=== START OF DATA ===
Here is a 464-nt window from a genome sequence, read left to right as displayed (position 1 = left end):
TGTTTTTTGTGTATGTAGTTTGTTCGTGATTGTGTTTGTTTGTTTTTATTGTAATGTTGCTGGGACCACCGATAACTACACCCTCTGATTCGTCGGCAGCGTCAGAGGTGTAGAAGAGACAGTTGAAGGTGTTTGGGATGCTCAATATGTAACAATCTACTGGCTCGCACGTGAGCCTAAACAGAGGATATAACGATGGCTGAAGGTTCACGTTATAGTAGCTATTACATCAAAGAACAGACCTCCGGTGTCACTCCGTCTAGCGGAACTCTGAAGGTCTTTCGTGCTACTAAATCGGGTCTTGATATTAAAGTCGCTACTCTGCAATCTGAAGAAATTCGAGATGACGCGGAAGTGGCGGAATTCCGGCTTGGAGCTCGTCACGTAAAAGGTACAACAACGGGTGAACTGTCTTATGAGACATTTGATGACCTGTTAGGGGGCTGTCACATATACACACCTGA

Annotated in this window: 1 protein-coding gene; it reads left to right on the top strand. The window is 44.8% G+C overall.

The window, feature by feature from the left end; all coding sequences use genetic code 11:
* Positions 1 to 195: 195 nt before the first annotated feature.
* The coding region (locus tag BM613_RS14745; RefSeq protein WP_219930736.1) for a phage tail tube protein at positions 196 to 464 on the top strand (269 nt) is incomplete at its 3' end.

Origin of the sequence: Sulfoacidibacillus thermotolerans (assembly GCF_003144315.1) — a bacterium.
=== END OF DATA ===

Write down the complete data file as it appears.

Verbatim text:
Here is a 464-nt window from a genome sequence, read left to right as displayed (position 1 = left end):
TGTTTTTTGTGTATGTAGTTTGTTCGTGATTGTGTTTGTTTGTTTTTATTGTAATGTTGCTGGGACCACCGATAACTACACCCTCTGATTCGTCGGCAGCGTCAGAGGTGTAGAAGAGACAGTTGAAGGTGTTTGGGATGCTCAATATGTAACAATCTACTGGCTCGCACGTGAGCCTAAACAGAGGATATAACGATGGCTGAAGGTTCACGTTATAGTAGCTATTACATCAAAGAACAGACCTCCGGTGTCACTCCGTCTAGCGGAACTCTGAAGGTCTTTCGTGCTACTAAATCGGGTCTTGATATTAAAGTCGCTACTCTGCAATCTGAAGAAATTCGAGATGACGCGGAAGTGGCGGAATTCCGGCTTGGAGCTCGTCACGTAAAAGGTACAACAACGGGTGAACTGTCTTATGAGACATTTGATGACCTGTTAGGGGGCTGTCACATATACACACCTGA

Annotated in this window: 1 protein-coding gene; it reads left to right on the top strand. The window is 44.8% G+C overall.

The window, feature by feature from the left end; all coding sequences use genetic code 11:
* Positions 1 to 195: 195 nt before the first annotated feature.
* The coding region (locus tag BM613_RS14745; RefSeq protein WP_219930736.1) for a phage tail tube protein at positions 196 to 464 on the top strand (269 nt) is incomplete at its 3' end.

Origin of the sequence: Sulfoacidibacillus thermotolerans (assembly GCF_003144315.1) — a bacterium.